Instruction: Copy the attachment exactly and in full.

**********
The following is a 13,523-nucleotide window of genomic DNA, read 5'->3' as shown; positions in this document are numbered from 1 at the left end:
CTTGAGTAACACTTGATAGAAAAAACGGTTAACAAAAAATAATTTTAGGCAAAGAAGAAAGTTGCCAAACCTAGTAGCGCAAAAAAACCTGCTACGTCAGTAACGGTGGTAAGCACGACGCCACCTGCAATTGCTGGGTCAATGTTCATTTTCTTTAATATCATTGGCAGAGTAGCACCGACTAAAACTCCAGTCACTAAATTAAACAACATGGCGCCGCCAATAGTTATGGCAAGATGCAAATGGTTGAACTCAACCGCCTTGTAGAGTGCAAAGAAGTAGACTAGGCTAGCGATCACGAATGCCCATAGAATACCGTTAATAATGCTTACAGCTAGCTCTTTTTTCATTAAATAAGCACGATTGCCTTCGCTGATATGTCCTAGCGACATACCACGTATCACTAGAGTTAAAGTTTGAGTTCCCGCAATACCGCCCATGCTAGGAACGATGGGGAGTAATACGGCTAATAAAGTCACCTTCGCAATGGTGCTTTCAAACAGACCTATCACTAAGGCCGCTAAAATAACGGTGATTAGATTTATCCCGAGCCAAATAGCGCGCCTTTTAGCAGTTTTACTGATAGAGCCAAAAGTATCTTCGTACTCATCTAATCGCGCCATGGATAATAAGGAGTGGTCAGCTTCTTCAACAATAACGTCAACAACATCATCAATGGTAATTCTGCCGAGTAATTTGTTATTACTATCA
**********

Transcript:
The following is a 13,523-nucleotide window of genomic DNA, read 5'->3' as shown; positions in this document are numbered from 1 at the left end:
CTTGAGTAACACTTGATAGAAAAAACGGTTAACAAAAAATAATTTTAGGCAAAGAAGAAAGTTGCCAAACCTAGTAGCGCAAAAAAACCTGCTACGTCAGTAACGGTGGTAAGCACGACGCCACCTGCAATTGCTGGGTCAATGTTCATTTTCTTTAATATCATTGGCAGAGTAGCACCGACTAAAACTCCAGTCACTAAATTAAACAACATGGCGCCGCCAATAGTTATGGCAAGATGCAAATGGTTGAACTCAACCGCCTTGTAGAGTGCAAAGAAGTAGACTAGGCTAGCGATCACGAATGCCCATAGAATACCGTTAATAATGCTTACAGCTAGCTCTTTTTTCATTAAATAAGCACGATTGCCTTCGCTGATATGTCCTAGCGACATACCACGTATCACTAGAGTTAAAGTTTGAGTTCCCGCAATACCGCCCATGCTAGGAACGATGGGGAGTAATACGGCTAATAAAGTCACCTTCGCAATGGTGCTTTCAAACAGACCTATCACTAAGGCCGCTAAAATAACGGTGATTAGATTTATCCCGAGCCAAATAGCGCGCCTTTTAGCAGTTTTACTGATAGAGCCAAAAGTATCTTCGTACTCATCTAATCGCGCCATGGATAATAAGGAGTGGTCAGCTTCTTCAACAATAACGTCAACAACATCATCAATGGTAATTCTGCCGAGTAATTTGTTATTACTATCA